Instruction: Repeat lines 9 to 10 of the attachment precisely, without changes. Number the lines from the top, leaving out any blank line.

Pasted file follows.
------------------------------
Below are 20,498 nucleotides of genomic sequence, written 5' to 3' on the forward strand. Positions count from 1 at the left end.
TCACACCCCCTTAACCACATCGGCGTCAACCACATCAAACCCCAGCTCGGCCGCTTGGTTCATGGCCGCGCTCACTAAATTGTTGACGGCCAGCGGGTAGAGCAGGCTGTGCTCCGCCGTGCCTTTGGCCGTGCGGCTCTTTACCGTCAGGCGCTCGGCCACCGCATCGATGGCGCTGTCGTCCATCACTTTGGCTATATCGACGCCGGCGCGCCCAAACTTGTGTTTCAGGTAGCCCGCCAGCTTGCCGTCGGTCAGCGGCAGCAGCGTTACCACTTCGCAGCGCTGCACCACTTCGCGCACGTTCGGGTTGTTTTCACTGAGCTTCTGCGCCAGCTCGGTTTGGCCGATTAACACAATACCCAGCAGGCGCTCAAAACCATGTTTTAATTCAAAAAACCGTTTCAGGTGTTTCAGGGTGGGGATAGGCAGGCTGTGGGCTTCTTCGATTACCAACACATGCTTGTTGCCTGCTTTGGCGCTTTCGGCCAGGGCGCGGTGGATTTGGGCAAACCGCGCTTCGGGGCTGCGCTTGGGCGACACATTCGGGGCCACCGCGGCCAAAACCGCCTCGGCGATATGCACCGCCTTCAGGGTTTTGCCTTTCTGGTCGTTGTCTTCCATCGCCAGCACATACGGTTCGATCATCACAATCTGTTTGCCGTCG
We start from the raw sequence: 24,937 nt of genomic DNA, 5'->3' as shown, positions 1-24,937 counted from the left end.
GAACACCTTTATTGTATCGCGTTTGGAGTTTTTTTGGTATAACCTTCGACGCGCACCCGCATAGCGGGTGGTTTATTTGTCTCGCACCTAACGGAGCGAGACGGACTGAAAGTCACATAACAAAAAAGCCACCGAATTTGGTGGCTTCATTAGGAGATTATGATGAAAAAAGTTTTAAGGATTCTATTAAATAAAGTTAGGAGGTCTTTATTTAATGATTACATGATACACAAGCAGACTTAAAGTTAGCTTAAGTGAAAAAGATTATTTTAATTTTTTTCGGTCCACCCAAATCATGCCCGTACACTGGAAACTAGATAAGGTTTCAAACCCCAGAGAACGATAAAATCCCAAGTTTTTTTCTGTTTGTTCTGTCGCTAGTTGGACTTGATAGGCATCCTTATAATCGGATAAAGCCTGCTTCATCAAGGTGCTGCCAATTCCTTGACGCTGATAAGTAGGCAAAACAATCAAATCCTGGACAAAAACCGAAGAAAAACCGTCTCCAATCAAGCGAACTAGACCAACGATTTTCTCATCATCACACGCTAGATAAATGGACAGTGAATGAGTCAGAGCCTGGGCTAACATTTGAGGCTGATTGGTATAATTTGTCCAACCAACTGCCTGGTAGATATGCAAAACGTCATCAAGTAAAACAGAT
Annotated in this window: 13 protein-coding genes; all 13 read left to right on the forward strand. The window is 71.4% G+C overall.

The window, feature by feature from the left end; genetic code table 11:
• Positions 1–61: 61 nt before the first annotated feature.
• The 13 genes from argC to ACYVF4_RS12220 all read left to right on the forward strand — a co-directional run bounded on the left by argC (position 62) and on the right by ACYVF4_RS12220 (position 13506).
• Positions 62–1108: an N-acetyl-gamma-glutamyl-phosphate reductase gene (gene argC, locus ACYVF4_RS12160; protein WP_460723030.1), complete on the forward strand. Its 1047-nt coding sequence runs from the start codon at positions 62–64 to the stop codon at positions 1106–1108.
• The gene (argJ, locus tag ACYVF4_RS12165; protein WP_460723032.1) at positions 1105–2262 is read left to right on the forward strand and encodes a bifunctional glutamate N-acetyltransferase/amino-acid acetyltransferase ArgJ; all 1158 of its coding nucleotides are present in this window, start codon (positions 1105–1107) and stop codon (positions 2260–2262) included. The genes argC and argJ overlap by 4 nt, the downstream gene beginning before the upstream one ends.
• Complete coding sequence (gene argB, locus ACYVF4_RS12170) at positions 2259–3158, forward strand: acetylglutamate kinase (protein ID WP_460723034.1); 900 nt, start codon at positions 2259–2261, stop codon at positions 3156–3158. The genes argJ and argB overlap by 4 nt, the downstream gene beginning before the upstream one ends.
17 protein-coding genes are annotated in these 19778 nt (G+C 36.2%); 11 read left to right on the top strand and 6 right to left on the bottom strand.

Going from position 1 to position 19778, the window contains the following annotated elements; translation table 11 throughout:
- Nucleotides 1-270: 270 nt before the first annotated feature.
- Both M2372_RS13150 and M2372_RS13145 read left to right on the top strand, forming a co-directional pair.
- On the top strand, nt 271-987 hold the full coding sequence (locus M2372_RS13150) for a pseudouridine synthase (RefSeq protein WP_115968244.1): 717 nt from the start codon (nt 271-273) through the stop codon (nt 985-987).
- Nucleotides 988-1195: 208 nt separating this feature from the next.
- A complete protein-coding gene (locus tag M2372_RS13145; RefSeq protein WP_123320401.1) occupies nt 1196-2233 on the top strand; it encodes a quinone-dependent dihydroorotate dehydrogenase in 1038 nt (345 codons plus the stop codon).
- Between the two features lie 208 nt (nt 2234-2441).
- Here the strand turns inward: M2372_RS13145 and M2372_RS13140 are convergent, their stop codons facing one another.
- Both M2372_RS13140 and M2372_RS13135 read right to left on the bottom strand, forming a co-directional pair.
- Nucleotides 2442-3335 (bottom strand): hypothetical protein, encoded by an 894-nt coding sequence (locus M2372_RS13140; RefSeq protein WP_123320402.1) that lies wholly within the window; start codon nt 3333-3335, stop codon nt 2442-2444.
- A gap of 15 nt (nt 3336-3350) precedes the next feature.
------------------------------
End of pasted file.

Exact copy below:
• Positions 62–1108: an N-acetyl-gamma-glutamyl-phosphate reductase gene (gene argC, locus ACYVF4_RS12160; protein WP_460723030.1), complete on the forward strand. Its 1047-nt coding sequence runs from the start codon at positions 62–64 to the stop codon at positions 1106–1108.
• The gene (argJ, locus tag ACYVF4_RS12165; protein WP_460723032.1) at positions 1105–2262 is read left to right on the forward strand and encodes a bifunctional glutamate N-acetyltransferase/amino-acid acetyltransferase ArgJ; all 1158 of its coding nucleotides are present in this window, start codon (positions 1105–1107) and stop codon (positions 2260–2262) included. The genes argC and argJ overlap by 4 nt, the downstream gene beginning before the upstream one ends.